Some time ago at work I had to look into transfer learning for tabular data, as well as problems with columns of a repeated type (think “client 1”, “client 2”, which should often be independent with respect to the order of the values but may be not).

Here is a brief summary of some of the things we tried, in case it is helpful for anyone.

Firstly, people have looked into this from different perspectives. Right here, for example, we have

It is also interesting how others have tried to convert part of the problem into images (where transfer learning is standard). (See for example.)

The work by Levin et al. (2022) is also relevant. They look into using a model trained on x columns to a new problem on x + 1 columns in a biomedical context. Cool stuff!

But we want the opposite, which is transferring one or few field embeddings to a new context. Again, not exactly ground-breaking.

We used three very different datasets, a private one for micro-credit risk, a housing dataset and another for prediction of drug synergies (DREAM challenge).

In order to swap embeddings we play with `TabularPandas`

, in particular we load the trained model and get the info for the source variable:

```
source_category_map = self._learner.dls.procs.categorify.classes[source_variable]
```

and then

```
def update_variable_categories(self, variable: str, source_category_map: CategoryMap) -> None:
self.procs.categorify.classes[variable] = source_category_map
```

This allows to initialize the new model with the right values for the `target_variable`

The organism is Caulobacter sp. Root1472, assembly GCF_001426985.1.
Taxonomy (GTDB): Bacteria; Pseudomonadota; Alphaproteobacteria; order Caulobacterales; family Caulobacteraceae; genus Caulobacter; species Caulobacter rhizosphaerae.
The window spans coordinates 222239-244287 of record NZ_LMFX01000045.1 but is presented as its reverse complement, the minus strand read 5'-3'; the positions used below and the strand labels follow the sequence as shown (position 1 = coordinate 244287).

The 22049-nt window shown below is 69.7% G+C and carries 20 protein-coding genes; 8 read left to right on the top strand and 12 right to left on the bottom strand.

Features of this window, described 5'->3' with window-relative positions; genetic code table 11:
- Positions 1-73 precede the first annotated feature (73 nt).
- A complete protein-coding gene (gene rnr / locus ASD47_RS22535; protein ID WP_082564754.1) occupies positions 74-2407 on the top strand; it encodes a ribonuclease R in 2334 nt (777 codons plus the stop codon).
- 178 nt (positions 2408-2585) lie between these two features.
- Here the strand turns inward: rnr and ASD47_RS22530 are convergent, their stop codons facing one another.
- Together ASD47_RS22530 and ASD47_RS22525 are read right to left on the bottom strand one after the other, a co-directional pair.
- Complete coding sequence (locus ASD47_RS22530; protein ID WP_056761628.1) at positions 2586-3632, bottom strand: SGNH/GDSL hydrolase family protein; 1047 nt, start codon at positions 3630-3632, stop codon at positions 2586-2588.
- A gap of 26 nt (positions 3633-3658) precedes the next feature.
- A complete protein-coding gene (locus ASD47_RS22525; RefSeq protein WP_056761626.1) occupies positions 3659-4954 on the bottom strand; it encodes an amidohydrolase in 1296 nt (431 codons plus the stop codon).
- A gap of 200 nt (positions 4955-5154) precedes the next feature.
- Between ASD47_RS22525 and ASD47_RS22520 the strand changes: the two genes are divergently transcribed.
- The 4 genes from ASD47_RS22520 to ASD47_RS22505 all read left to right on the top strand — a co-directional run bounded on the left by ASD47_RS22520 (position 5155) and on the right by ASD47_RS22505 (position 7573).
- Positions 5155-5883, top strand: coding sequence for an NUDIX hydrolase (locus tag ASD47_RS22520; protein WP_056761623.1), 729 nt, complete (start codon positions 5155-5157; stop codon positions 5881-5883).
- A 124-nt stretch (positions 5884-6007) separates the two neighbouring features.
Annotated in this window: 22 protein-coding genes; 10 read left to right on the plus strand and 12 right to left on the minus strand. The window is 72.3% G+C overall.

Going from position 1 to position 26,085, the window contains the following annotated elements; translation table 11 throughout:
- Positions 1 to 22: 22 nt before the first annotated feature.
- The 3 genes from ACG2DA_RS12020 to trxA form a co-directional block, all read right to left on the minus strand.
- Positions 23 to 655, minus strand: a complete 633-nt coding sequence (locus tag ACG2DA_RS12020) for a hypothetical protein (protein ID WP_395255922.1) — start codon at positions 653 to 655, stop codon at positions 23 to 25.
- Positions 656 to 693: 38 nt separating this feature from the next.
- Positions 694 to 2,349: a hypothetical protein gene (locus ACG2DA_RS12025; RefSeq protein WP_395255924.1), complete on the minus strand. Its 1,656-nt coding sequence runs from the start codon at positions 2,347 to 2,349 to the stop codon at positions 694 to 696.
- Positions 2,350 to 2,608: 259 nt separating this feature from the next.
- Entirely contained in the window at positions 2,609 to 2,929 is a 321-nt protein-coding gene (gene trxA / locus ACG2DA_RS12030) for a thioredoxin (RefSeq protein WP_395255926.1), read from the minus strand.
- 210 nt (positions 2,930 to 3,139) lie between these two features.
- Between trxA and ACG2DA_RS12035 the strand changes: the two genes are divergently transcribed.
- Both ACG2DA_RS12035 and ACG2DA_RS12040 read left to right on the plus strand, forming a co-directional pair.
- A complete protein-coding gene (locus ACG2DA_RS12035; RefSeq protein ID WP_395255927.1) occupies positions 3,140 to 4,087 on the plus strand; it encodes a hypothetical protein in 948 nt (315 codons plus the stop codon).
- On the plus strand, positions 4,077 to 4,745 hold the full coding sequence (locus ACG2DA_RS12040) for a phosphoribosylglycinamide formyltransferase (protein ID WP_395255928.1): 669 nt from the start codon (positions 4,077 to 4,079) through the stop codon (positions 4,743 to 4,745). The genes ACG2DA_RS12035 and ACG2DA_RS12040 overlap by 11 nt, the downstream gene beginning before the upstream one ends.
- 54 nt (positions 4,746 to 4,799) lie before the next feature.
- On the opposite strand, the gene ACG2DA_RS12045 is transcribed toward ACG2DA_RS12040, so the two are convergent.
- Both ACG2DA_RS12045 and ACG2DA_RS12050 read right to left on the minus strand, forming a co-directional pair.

. This is specially important since the length of the embeddings is a function of the number of values the categorical variable can take, so we need them to match before initializing the new model. Of course, the embeddings themselves are still new.

We can get the old embeddings from

```
self.embeds[idx]
```

We just need to know the index:

```
def _embedding_idx(self, variable: str) -> int:
categoricals = list(self._learner.dls.procs.categorify.classes.keys())
return categoricals.index(variable)
```

In the same way that we got the embeddings from the old model, we can update the embeddings in the new model.

Does this work? Yes, but it’s not impressive. We trained a model for the risk prediction problem and transplanted the zip-code embeddings into a model for housing prices, where we improve from mrse 0.292 to 0.288 (average of 10 tests).

An interesting idea is that recycling embeddings could potentially allow to get reasonable results for values outside of the train range (in our example, even if the housing data is only for Seville, we could see what happens with zip-codes from values covered in the original model! It did not really work in our particular case though).

**Improvement**! Recycling embeddings has a limitation. Imagine our first problem considers values A, B, C, and our new problem has values B, C, D. If we use embeddings from the first problem then D will be “unknown” (the way we applied them it won’t even be in the dictionary, so the new model can’t even train a new embedding for D!).

What we do is first identify all new values, like [D] in the example. We also get the average embedding as a starting point:

```
abs_weights = np.abs(self.value.weight.detach())
np.average(abs_weights)
```

With this we can expand our old embeddings before inserting them into a new model. This is perhaps a bit cumbersome, but it worked:

```
def _append_weights(self, new_rows: np.ndarray) -> None:
weights = self.value.weight.detach()
new_rows = torch.from_numpy(new_rows)
new_rows = new_rows.type_as(weights)
full_weights = torch.cat((weights, new_rows), dim=0)